Practical Plant Stuff.
The lazy gardener's garden has these few things.
Automatic sprinklers and watering system, with timer.
Solid edges to all the garden beds and lawns (easy to mow, mulch etc. Use wide, treated timber or neutral coloured cement, but never, never ever, use bricks as an edging. They are a pain in the arse to maintain.)
Serviceable (read bomb proof) plants that are of the right size and shape (i.e. no Big Gums just outside the kitchen window, over the leach drain or too near power lines.)
Garden beds that are mulched (less weeding, watering and, hopefully, dying.)
Lawn areas that are properly designed (i.e. don't go under big trees etc), are regularly mowed (to the longest setting, so it grows back slower. Really, trust me) and are of the right grass type for your area.
Now for the bit's and bobs of gardening.
Do not fertilise when you first plant/re-pot your plant. Do it weeks or months later.
Use a complete fertiliser i.e. Go-Plus for roses; vegies; citrus etc. Be sure to water in very well.
Well aged chook manure can be uses to fertilise citrus once yearly. (September or February). The old straw from their bedding is all good too.
Use only native plant foods for native plants, because of the Phosphorus thing.
Lay it on 7 - 10 cm thick.
Top it up once a year.
Kill weeds that pop through with a weed wand containing glyphosphate.
Do not cut flush with the stem of the plant. This invites disease right into the heart of the plant and can kill it. Cut a centimetre or two away and any diseases should die with the stump of twig when it goes.
Wipe off and clean pruning shears, they can carry disease from plant to plant.
Prune when you want, but if done in late August (end of winter) new growths will shortly appear.
Prune after flowering to clean up the plants' appearance. This is called 'dead heading' and has nothing to do with heavy music, unless you want it to, of course.
Yes, you can prune natives, an annual snip after flowering works well.
With roses cut back to greener wood. If you try for an open basket shape it is easier to pick flowers and to prune again next time.
Pot plants are cool, they look good indoors or out. Little clusters of them on the verandah look neat, grown trees in the foyer of your house are a surprise and a talking piece.
Pot plants are good for you. Besides from the age old practice of plant talk 'therapy' some plants have medicinal properties too. They prevent 'sick room syndrome', which is where there are too many people breathing out CO2 in one tiny room. Plants absorb CO2, taking away the problem.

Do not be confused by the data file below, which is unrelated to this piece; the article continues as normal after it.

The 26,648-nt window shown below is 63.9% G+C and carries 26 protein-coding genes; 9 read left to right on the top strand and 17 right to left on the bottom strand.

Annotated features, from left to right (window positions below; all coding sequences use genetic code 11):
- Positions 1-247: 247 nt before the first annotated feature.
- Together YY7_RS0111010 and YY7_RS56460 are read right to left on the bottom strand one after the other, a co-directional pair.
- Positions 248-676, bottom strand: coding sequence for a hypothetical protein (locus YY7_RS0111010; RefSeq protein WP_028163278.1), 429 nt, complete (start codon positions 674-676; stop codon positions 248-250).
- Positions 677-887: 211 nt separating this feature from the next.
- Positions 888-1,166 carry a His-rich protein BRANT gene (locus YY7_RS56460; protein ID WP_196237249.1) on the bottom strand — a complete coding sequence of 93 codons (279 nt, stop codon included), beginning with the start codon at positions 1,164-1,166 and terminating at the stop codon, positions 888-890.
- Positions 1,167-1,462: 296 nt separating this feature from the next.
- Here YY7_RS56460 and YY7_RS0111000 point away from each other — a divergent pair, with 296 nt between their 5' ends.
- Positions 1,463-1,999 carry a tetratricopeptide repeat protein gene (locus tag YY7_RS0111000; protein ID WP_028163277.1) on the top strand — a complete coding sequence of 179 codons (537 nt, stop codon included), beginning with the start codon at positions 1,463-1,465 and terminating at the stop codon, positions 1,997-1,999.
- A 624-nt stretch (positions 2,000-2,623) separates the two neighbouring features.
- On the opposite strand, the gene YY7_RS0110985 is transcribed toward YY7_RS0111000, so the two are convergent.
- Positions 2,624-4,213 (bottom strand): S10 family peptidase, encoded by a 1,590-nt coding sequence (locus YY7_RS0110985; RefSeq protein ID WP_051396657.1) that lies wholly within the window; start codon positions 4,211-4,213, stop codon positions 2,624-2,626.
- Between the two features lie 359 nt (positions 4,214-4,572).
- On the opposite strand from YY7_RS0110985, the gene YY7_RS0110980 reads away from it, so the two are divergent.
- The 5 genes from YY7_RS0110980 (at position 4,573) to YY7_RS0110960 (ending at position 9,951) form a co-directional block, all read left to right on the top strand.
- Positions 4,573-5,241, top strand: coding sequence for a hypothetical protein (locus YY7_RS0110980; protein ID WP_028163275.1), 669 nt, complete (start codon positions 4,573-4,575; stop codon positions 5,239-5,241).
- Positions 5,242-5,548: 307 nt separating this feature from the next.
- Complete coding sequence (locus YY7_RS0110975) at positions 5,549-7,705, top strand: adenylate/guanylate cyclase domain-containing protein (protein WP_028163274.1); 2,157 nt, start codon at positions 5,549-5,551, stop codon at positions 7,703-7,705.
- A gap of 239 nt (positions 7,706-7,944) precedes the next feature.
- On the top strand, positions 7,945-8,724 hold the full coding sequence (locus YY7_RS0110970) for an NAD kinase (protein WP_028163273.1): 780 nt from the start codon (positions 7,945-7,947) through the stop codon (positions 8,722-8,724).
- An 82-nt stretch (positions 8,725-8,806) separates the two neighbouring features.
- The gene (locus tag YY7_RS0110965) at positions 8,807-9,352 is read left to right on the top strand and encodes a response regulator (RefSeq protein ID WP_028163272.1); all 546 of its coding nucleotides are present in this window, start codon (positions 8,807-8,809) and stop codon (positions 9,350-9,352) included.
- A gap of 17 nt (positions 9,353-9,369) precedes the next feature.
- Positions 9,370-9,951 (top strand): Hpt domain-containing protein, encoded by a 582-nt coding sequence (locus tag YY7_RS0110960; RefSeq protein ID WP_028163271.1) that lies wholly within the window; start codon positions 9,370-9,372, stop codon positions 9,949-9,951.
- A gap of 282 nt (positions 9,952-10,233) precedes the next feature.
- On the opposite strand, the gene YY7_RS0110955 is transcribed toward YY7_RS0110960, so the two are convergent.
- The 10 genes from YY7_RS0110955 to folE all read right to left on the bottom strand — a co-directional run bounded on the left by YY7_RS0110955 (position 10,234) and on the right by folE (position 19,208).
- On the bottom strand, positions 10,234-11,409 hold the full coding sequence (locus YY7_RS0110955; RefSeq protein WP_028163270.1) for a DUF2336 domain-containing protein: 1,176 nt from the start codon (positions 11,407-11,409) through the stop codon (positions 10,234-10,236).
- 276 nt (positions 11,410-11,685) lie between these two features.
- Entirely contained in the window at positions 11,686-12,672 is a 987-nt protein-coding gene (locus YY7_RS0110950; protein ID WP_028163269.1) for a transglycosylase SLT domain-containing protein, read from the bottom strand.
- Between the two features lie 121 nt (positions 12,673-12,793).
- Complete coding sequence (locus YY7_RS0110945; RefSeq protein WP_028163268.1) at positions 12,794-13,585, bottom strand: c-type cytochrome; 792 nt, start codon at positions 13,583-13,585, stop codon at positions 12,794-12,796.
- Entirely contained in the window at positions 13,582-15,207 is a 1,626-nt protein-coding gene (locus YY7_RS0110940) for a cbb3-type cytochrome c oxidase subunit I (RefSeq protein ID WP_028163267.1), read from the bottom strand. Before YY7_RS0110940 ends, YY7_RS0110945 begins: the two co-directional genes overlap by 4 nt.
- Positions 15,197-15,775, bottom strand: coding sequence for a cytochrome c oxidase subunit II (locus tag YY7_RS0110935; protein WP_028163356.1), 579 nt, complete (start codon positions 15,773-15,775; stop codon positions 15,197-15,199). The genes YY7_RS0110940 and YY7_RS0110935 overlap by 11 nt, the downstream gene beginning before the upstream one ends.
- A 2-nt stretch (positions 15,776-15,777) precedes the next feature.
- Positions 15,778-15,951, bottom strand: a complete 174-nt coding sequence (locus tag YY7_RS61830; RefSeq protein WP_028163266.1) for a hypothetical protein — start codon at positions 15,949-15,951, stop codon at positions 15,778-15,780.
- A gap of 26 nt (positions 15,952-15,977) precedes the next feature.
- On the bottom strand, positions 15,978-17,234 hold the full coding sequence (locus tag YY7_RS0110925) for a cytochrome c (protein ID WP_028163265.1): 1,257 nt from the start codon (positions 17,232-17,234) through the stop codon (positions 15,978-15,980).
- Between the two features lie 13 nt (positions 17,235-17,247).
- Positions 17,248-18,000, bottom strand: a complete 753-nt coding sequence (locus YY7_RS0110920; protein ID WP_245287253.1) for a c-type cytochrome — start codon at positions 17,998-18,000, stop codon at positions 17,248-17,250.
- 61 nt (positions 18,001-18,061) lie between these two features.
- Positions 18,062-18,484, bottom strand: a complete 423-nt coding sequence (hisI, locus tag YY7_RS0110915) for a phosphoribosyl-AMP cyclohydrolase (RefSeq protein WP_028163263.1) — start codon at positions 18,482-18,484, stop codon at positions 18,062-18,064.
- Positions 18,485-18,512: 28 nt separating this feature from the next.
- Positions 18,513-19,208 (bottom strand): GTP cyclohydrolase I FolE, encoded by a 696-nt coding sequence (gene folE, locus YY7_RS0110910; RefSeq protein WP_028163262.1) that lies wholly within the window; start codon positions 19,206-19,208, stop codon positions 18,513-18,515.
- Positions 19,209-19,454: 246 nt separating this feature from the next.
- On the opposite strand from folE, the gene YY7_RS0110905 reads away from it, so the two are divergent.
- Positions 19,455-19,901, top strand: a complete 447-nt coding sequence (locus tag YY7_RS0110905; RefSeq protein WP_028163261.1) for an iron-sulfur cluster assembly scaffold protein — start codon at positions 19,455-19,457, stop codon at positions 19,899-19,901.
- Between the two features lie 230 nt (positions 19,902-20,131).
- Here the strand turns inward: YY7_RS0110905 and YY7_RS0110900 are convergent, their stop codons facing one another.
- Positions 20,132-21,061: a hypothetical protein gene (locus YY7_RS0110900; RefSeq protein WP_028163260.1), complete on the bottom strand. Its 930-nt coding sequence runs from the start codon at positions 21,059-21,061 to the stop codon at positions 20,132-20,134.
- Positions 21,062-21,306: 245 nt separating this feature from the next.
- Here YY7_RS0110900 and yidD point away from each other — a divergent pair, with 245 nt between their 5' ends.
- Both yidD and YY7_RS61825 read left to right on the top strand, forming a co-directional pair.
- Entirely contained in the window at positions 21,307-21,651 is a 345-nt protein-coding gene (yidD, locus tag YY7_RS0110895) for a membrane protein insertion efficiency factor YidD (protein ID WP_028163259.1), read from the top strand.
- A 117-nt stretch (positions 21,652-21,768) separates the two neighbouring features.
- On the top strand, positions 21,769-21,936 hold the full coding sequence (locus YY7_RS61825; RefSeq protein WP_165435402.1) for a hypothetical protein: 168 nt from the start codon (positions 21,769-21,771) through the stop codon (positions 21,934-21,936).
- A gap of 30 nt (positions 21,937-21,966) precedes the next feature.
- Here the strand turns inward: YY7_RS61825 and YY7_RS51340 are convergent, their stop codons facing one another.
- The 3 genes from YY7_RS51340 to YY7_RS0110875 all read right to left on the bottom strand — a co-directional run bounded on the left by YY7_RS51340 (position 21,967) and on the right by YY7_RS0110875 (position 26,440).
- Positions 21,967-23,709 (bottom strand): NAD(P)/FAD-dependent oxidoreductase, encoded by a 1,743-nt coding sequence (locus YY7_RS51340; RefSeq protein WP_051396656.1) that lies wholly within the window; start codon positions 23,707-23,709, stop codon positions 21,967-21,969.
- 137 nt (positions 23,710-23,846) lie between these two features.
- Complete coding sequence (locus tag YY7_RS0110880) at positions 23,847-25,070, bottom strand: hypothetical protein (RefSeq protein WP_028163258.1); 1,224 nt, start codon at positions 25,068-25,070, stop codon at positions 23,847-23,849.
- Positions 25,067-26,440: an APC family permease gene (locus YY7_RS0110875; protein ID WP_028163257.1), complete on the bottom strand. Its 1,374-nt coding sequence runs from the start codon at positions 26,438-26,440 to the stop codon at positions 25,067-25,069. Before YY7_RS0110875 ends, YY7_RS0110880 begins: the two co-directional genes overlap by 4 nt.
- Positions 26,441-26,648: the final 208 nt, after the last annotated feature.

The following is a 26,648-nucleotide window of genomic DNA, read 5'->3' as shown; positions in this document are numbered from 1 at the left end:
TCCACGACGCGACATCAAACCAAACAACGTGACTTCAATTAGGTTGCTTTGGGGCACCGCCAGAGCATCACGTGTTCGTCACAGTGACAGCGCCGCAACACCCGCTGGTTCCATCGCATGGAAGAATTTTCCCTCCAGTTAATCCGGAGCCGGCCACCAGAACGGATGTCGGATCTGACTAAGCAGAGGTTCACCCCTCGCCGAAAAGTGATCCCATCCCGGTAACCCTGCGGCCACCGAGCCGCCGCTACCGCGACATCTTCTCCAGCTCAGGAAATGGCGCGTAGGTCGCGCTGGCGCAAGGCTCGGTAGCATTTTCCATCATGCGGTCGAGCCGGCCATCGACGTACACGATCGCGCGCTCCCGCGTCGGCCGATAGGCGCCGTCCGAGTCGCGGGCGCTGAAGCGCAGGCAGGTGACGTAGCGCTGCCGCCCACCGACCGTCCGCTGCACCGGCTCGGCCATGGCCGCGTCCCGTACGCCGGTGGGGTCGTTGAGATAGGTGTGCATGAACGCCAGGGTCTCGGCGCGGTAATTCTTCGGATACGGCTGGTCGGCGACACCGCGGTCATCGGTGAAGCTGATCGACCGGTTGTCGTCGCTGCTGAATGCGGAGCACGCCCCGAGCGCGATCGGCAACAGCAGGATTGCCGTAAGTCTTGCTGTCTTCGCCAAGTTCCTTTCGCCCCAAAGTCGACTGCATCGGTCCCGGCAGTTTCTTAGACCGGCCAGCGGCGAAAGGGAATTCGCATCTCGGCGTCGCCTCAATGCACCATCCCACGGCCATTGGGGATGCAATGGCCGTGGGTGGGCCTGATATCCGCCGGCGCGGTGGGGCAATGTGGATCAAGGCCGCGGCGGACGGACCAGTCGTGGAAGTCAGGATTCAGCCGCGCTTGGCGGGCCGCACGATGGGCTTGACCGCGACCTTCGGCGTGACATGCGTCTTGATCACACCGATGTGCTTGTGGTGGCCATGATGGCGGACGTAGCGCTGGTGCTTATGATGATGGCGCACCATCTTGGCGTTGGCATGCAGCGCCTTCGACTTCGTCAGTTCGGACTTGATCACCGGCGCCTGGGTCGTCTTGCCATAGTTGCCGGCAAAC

These pot plants are recommended to improve the air quality in a room, but any plant will do.
Some Hardy Plants to Put in Pots.
Parlour Palm (Neanthe bella).
I have personally grown for several years an Asparagus fern, that I call Ferdinand Von Fern.
My Baby wins second place
Not all pot plants will grow when you get them home! Some may not have rooted properly when propagated, some will have been exposed to chemical cleaners in store and some may have dried out in their pots without being watered for some time.
As for those cute little violets that line the checkout aisle, forget it. Especially the self watering ones. I think they must be genetically engineered to thrive in supermarkets, then die as soon as you get them home. Cactuses, you say? Uh huh, nope, sorry, no more fragile plant grows on the face of this earth. I should know, I've killed enough of them.
Nurseries are the places to go, and if the plant dies soon after arriving on your window sill, take it back and find out why. You may not be at fault at all!
Some Advice on HowNot to Kill Pot Plants (hahaha....)
Give pot plants at least 8 hours of sunlight. You can do this by rotating them outside for a short time each week onto a sunny spot on the verandah.
Big pots are easy to move for cleaning under or redecorating or taking out for a walk in the sunshine if you put them in those little wire basket things on wheels. Otherwise you risk dropping them when you move them.
Use liquid Nitrosol
Re-pot when needed.
Wipe wide leaves with a damp cloth to remove dust build-up. Dust acts like sun-screen and plants need sunlight to survive.
Carefully cut out some wire mesh (budgie wire) the size of the top of your pot. Cut a hole in it big enough to go around the pot plants trunk without touching it at all. Place the wire on top of the plant soil, peg it in place round the edges with little bits of bent wire like tent pegs, then cover it over with moss or leaf litter etc. This will hopefully prevent cats from scratching up the soil as kitty litter.
Squirt leaves with an atomiser to rejuvenate in heated rooms.
Don't spray pot plants with fly spray etc.
Beware over watering pot plants, especially succulents and cacti. Even if they start to turn yellow. Turning yellow means they are either low on fertiliser or sun shine or have been over-watered and are about to collapse into a soggy mess on your windowsill.
Knock a smoker unconscious then hang them over your pot plant by their toes to keep other smokers away, thus discouraging them from putting out their butt ends in your lovely pot plant. Or you could ask them nicely not to do it. I prefer the first method.
Pot Plant Ideas
Plant several varieties of plants in one pot.
Plant several types of herbs in a windowsill display in your kitchen (yum, fresh mint!)
Plant vegetables in pots as well, use big/deep pots. Just fertilise twice a week and keep watering well. Good for wild onions, chilli's, those tiny tomatoes etc.
Anything can be a pot plant holder, so long as it holds soil - but things that let water drain away work best. Some ideas - old shoes, half egg shells, kettles (with holes drilled in the bottom), big washed sea shells, old prams, old boats, half a car tyre, cups, cow horns etc.
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A cool gardening page.